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Gifted summer camps culminate in projects, demos this week

SPRINGFIELD, Mo., July 21, 2014 — Academically gifted students from across the Midwest are once again on the Drury University campus for the summer’s second round of camps aimed specifically at this high-achieving group.

This time around it’s middle- and high-school age students who are in camps organized by Drury’s Center for Gifted Education. Activities for pre-K and elementary school students took place in June.

The camps – called Summerscape for middle schoolers and Drury Leadership Academy (DLA) for high schoolers – allow students to take two weeks of in-depth classes and go hands-on in areas that interest them such as robotics, photography and videography, improv comedy, bio-ethics, world culture and much more. They are considered “pre-college” camps in that students live on campus and participate in activities ranging from games to lectures in the evenings. DLA students can potentially earn college credit for completion.

“The camps not only give this particular group of students the kind of enrichment they crave, but they also provide them with a sense of community and give them a taste of what life is like on a college campus,” says Mary Potthoff, Director of the Center for Gifted Education at Drury.

Summerscape and DLA are now in their second week. Media are invited to cover the camps this week as several performances and demonstrations take place. These include:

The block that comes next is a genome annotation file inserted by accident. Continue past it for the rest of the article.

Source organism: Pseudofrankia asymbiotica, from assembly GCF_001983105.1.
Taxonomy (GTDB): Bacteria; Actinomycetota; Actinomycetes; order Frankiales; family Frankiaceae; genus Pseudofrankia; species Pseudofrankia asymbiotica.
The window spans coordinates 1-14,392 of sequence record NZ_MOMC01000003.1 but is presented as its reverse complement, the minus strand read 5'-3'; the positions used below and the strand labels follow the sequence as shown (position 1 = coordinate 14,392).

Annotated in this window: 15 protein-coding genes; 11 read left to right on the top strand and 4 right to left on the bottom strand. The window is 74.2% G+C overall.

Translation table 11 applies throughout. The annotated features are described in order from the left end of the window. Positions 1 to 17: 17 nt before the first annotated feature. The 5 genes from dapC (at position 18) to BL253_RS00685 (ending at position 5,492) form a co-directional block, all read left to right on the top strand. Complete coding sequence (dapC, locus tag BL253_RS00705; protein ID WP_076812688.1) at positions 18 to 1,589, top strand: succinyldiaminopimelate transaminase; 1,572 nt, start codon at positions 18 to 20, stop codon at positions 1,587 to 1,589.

Tuesday, July 22

DLA students will compete in an “Iron Chef” style cooking competition as part of class on learning healthy lifestyle habits for college. The contest will take place at 11 a.m. at 1214 N. Summit Ave. Instructor: John Post.

Summerscape students taking a class in aerodynamics will be building model airplane fuselages at 10 a.m. in Lay Hall room 211, and then demonstrate high-pressure water rockets at 11 a.m., at Sunderland Field (green space south of Sunderland Hall). Instructor: Asikaa Cosgrove.

A large service project involving all DLA campers will take place from 4:30 to 6:30 p.m. at Boyd Elementary, 1409 N. Washington Ave., just north of the Drury campus. DLA participants will work on major projects such as installing a track, helping with the remodel of the school library and more. The service project is organized by a group of longtime DLA students returning for a final year of camp following high school graduation.

Wednesday, July 23

DLA students studying slam poetry will hold a poetry slam for the public at 1:30 p.m. at the Park Central Branch Library, 128 Park Central Square downtown. Instructor: Gretchen Teague.

Summerscape students studying Rube Goldberg machines will put together and demonstrate a large device in the zany Goldberg style from 9 a.m. to noon in the lobby of Findlay Student Center. Instructor: Darline Taylor.

Drury has been a national leader in providing education and enrichment programs for academically gifted students more than 30 years. The Drury Center for Gifted Education is the most complete center for gifted education in the state of Missouri and is one of less than 20 complete gifted education centers in the United States. Visit Drury Gifted Education for more information.

Opportunities for coverage are available each day of the camps. For more information on these and other opportunities this week and next week, contact Mary Potthoff at (417) 885-8089 or (417) 873-7386.